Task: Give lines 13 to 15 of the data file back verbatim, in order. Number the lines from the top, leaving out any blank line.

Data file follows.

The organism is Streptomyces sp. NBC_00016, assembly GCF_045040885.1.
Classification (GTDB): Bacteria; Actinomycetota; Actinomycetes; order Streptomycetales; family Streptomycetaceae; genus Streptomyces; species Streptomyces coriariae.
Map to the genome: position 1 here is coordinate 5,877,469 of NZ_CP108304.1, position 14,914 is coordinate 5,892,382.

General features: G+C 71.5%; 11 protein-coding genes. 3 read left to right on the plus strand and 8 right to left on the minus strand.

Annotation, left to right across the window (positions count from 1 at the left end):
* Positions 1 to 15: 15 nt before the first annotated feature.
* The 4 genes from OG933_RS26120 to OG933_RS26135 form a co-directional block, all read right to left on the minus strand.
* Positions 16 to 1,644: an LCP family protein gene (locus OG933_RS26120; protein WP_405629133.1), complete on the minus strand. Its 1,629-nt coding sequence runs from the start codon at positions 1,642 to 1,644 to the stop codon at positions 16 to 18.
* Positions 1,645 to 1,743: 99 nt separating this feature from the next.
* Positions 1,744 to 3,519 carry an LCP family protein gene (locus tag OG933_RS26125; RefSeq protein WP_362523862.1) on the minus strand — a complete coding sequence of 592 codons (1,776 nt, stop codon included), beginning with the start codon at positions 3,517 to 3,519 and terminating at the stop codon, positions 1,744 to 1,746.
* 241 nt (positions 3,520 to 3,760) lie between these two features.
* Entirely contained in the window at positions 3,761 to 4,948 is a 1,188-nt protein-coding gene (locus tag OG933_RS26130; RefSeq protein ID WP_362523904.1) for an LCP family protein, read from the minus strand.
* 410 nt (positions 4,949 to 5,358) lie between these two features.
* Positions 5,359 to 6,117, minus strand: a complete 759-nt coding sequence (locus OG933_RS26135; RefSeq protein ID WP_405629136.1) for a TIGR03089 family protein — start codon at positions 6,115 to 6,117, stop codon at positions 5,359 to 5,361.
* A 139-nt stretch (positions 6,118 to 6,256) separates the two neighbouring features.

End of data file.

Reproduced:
* 410 nt (positions 4,949 to 5,358) lie between these two features.
* Positions 5,359 to 6,117, minus strand: a complete 759-nt coding sequence (locus OG933_RS26135; RefSeq protein ID WP_405629136.1) for a TIGR03089 family protein — start codon at positions 6,115 to 6,117, stop codon at positions 5,359 to 5,361.
* A 139-nt stretch (positions 6,118 to 6,256) separates the two neighbouring features.